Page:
In one study1 this year, researchers used records from the US Department of Veterans Affairs (VA) to estimate how often COVID-19 leads to cardiovascular problems. They found that people who had had the disease faced substantially increased risks for 20 cardiovascular conditions — including potentially catastrophic problems such as heart attacks and strokes — in the year after infection with the coronavirus SARS-CoV-2. Researchers say that these complications can happen even in people who seem to have completely recovered from a mild infection.

Some smaller studies have mirrored these findings, but others find lower rates of complications. With millions or perhaps even billions of people having been infected with SARS-CoV-2, clinicians are wondering whether the pandemic will be followed by a cardiovascular aftershock. Meanwhile, researchers are trying to understand who is most at risk of these heart-related problems, how long the risk persists and what causes these symptoms.

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Old Age: ‘Hyperexcitable Neurons’ Interrupt Sleep

For many older adults, a good night’s rest is elusive. The implications of chronically poor sleep can be far-reaching and include a decline in cognitive functioning and detrimental effects on health and general well-being. Fortunately, relief may be in sight.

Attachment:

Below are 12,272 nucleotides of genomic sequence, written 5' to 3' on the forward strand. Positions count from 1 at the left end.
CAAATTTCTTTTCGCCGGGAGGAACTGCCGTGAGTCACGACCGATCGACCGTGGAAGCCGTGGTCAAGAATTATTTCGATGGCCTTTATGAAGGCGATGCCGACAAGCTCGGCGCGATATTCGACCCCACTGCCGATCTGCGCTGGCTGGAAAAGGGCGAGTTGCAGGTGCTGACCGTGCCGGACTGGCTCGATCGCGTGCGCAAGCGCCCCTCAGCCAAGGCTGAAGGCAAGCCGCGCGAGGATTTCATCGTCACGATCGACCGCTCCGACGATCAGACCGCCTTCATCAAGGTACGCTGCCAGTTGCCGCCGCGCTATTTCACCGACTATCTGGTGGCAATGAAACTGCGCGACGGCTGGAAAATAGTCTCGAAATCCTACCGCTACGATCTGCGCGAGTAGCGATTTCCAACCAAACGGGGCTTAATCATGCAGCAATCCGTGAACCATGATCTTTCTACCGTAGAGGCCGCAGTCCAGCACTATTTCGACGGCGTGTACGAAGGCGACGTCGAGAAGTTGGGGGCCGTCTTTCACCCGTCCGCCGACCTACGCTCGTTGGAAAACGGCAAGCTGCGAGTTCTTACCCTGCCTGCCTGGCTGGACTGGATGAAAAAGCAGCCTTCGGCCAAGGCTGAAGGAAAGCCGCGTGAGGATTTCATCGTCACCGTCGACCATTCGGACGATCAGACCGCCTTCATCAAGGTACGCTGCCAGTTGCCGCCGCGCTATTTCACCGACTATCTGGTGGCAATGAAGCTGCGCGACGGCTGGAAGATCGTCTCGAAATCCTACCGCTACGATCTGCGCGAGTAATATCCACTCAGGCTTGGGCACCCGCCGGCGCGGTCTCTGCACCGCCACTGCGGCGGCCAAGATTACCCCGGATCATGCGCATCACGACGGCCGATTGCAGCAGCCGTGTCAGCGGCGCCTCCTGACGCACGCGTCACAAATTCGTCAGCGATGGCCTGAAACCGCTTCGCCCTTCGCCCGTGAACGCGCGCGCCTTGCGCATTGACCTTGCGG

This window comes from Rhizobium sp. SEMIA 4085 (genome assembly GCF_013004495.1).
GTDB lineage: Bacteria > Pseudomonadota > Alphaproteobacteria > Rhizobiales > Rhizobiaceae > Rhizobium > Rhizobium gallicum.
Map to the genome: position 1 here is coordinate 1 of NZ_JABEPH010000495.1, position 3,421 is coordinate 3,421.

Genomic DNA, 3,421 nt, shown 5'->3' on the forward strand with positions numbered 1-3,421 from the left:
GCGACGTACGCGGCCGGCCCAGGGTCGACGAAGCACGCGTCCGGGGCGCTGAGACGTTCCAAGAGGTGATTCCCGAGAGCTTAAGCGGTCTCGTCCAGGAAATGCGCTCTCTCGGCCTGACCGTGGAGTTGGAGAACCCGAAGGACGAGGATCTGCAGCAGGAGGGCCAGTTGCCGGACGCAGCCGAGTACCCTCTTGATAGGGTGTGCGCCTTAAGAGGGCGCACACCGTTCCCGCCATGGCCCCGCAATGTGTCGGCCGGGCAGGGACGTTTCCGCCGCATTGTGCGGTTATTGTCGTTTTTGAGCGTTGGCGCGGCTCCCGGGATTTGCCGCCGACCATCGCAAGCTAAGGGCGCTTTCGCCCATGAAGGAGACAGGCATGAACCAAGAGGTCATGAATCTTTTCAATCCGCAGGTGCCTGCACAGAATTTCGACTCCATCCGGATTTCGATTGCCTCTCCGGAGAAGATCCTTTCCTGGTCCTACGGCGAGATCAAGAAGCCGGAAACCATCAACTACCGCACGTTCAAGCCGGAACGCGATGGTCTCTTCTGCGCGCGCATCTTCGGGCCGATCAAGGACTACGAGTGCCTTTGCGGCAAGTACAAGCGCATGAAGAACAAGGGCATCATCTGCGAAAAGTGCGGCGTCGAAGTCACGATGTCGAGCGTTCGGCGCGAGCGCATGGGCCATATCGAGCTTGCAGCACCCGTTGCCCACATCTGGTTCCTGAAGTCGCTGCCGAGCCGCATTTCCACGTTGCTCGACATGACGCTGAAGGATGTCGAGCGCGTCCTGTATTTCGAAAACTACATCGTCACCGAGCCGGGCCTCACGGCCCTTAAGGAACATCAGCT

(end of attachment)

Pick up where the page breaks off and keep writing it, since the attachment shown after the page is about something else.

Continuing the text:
A new study led by investigators at the Stanford University School of Medicine shows that neurons in the lateral hypothalamus, a brain region, play a pivotal role in sleep loss in old mice. More specifically, the arousal-promoting hypocretin neurons become hyperexcitable, driving sleep interruptions.

Read the full story: https://stan.md/3JQ7z77

Luis de Lecea, PhD, is a professor of psychiatry and behavioral sciences at Stanford Medicine. He is the study’s senior author and hopes the finding could pave the way to new drug treatments for age-related sleep problems in humans.

Shi-Bin Li, PhD, is an instructor in the Psychiatry and Behavioral Sciences department at Stanford Medicine. He is also a basic life research scientist in the de Lecea lab, and is the lead author of the study.